When Kang the Conqueror debuted the following fall in the pages of The Avengers #8 that story retconned the two characters as the same man at different points in his life. This second story revealed that Kang was born in a utopian future in the 31st century, where everything was beautiful, perfect, and boring. Kang found a time machine and used it to go back to ancient Egypt and become Rama-Tat. On his way back to his own time, his time machine malfunctioned and sent him even farther into the future. Now he was in the 41st century, which was the opposite of the future where he was born; this Earth was ravaged by an apocalyptic war. Rama-Tut settled in to his new home, conquered the whole place, and took the name Kang.

In later comics, Kang would become Rama-Tut again, but for the purposes of Quantumania and the MCU, that’s irrelevant. All you need to know right now is the Kang variant in the pharaoh outfit is a guy who ruled over ancient Egypt.

The second of these Kang variants looks much older than the other two and wears a very elaborate hat. That’s Immortus, yet another version of Kang who has alternately helped and hounded different versions of the Avengers through the years. He debuted just two issues after Kang in The Avengers #10. Initially, he was treated as a totally separate character; another bad guy who could control time. Rather than fight the heroes with technology from the future (which was Kang’s gimmick), he would pluck figures out of the past to fight for him. So Immortus could send Billy the Kid or Genghis Khan or whoever he felt like to battle Captain America or Iron Man.

Later stories revealed Immortus was in fact another version of Kang. His transformation into Immortus is extremely complicated, spread out across decades of stories, and includes multiple retcons, but here is the basic gist: After Kang spends untold ages conquering and fighting, he eventually comes to see the futility of his actions. As an older man, he grows more thoughtful and if not more benevolent, then at least a little less aggressive in his actions. This variant ditches his Kang identity and adopts the name “Immortus.”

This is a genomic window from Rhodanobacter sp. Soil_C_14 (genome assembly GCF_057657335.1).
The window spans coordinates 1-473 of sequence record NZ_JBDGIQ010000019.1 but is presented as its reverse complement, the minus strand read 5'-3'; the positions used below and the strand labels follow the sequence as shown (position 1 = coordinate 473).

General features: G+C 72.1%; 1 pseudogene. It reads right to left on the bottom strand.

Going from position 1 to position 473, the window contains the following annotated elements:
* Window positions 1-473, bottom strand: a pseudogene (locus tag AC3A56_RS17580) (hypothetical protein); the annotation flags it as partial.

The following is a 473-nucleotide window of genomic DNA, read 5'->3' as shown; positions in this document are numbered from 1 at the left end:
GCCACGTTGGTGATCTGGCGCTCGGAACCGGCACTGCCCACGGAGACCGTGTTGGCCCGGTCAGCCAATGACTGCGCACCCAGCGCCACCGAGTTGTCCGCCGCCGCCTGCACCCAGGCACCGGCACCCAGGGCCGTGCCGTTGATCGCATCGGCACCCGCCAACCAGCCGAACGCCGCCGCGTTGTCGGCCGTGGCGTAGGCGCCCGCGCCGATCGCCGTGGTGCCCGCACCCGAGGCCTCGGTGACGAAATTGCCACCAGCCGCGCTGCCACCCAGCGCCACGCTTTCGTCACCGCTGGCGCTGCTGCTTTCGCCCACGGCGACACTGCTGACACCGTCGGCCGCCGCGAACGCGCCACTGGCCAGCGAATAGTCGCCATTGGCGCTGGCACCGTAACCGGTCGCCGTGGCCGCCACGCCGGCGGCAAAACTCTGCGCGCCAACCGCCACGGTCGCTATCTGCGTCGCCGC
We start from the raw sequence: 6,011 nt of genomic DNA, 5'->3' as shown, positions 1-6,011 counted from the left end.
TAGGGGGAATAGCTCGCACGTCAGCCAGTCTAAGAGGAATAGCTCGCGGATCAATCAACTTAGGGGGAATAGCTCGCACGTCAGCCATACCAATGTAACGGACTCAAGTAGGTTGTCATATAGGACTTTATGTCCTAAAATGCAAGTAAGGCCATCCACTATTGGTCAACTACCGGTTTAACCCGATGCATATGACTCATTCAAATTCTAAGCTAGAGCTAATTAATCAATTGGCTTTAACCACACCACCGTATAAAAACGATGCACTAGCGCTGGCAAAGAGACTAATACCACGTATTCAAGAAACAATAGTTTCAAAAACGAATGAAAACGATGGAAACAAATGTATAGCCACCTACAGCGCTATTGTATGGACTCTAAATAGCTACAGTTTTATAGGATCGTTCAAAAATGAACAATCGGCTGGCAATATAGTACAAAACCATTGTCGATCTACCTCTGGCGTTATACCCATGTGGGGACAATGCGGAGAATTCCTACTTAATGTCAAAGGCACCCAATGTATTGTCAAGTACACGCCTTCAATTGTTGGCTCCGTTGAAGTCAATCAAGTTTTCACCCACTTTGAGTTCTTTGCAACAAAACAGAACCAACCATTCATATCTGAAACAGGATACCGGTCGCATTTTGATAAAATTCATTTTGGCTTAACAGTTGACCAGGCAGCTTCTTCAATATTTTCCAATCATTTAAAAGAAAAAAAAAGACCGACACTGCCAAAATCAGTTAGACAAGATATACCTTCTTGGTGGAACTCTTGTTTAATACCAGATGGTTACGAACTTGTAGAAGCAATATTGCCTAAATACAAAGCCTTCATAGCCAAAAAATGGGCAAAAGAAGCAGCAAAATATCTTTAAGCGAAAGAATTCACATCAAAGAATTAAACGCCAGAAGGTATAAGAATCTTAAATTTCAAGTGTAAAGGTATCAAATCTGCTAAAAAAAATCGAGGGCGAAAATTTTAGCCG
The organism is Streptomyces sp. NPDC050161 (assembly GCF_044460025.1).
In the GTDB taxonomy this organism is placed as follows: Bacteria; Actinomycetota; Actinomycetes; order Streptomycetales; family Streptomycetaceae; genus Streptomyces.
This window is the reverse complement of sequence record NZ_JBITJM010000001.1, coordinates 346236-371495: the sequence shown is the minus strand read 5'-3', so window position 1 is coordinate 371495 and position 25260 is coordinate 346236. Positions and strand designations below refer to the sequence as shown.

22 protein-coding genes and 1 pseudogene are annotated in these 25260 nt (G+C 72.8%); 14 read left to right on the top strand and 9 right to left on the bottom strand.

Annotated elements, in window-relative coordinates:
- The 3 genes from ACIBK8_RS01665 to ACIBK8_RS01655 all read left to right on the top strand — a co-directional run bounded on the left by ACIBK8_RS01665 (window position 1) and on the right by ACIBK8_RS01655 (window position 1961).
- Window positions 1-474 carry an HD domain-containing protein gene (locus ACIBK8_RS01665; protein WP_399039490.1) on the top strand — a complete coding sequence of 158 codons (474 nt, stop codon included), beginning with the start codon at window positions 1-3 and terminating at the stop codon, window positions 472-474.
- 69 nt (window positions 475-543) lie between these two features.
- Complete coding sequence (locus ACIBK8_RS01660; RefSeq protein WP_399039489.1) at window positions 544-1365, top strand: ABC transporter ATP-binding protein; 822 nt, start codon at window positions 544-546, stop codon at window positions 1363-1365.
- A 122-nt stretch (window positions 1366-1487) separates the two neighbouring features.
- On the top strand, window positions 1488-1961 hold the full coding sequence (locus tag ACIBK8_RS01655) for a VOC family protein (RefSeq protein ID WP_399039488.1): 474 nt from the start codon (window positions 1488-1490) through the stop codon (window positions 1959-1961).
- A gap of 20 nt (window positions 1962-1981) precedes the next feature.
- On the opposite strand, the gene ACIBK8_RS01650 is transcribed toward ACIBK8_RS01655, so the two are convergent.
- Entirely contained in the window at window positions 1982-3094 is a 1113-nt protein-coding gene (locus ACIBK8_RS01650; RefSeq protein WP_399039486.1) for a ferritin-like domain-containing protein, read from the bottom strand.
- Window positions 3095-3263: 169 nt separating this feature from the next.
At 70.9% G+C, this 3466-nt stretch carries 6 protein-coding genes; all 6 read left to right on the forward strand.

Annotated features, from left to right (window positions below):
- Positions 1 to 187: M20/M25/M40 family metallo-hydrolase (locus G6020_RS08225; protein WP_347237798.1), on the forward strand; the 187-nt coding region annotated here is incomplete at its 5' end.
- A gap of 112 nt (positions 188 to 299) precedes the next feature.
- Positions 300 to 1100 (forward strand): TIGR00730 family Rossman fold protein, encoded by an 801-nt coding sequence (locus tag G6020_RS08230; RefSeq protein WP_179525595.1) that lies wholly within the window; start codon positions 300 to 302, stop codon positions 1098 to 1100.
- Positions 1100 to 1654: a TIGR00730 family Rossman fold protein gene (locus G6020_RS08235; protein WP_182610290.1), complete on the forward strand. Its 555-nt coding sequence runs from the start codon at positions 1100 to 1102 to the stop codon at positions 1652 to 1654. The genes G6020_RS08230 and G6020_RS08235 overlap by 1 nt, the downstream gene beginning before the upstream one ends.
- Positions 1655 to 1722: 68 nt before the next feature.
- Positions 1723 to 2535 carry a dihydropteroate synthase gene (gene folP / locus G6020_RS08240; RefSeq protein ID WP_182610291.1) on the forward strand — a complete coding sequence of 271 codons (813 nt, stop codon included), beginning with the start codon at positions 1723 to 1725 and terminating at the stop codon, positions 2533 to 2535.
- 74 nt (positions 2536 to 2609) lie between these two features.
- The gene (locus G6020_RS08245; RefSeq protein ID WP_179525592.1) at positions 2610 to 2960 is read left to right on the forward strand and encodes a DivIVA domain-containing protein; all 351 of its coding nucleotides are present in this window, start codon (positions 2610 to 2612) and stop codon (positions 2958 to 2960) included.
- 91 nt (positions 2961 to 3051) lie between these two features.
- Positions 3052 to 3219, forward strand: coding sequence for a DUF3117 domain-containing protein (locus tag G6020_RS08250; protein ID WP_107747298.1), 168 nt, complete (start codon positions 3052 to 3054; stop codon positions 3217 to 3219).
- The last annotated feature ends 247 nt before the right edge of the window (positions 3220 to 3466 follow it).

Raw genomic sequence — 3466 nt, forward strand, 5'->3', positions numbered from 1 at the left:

In some stories, Immortus seems to be actively aiding the Avengers. In others, he’s even more dangerous than Kang. In a couple, Kang and Immortus actually fight each other. Essentially, Immortus has been traveling through time so long and seen so much stuff, that he has elaborate (and often inscrutable) grand plans for the timeline that only he knows (and sometimes only he understands). Whether helping or harming the Avengers, it’s always to suit his own ends.

And then there’s Quantumania’s third Kang variant (still played by Majors) who wears silver armor and appears to be younger than the other two. He’s … to be perfectly honest, I don’t know what variant of Kang this is supposed to be. In terms of who that could be, there are really only two other significant Kang variants from the comics. The first is named Scarlet Centurion, yet another double of Kang (or, sometimes, Kang’s son) who enjoys traveling through time and messing with the Avengers. The other is Iron Lad, and is a younger version of Kang from before he became Rama-Tut. This variant decides he wants to be a hero, rather than a conqueror, and travels back in time to the present day Marvel Universe to start his own team of Avengers.

(I know, this is really confusing.)

The third Kang variant in Quantumania’s post-credits could be either one of those guys — but he doesn’t really look like either of them. As the name Scarlet Centurion suggests, the character always dresses in red; this variant is in silver. And he’s young like Iron Lad is in the comics, but as his name suggests, Iron Lad’s armor looks like Iron Man, and this variant’s armor does not. So whoever he is, Marvel’s keeping his identity a mystery for now.

These three Kangs agree that the heroes of Quantumania (and, by extension I suppose, the Avengers) need to be stopped from meddling with the Kangs’ plans for the multiverse. Precisely what those plans might be aren’t really made clear — all we known is the Kangs will be back, and that they intend to start their own dynasty throughout the multiverse. One that could potentially lead to another multiversal war — perhaps even a secret one.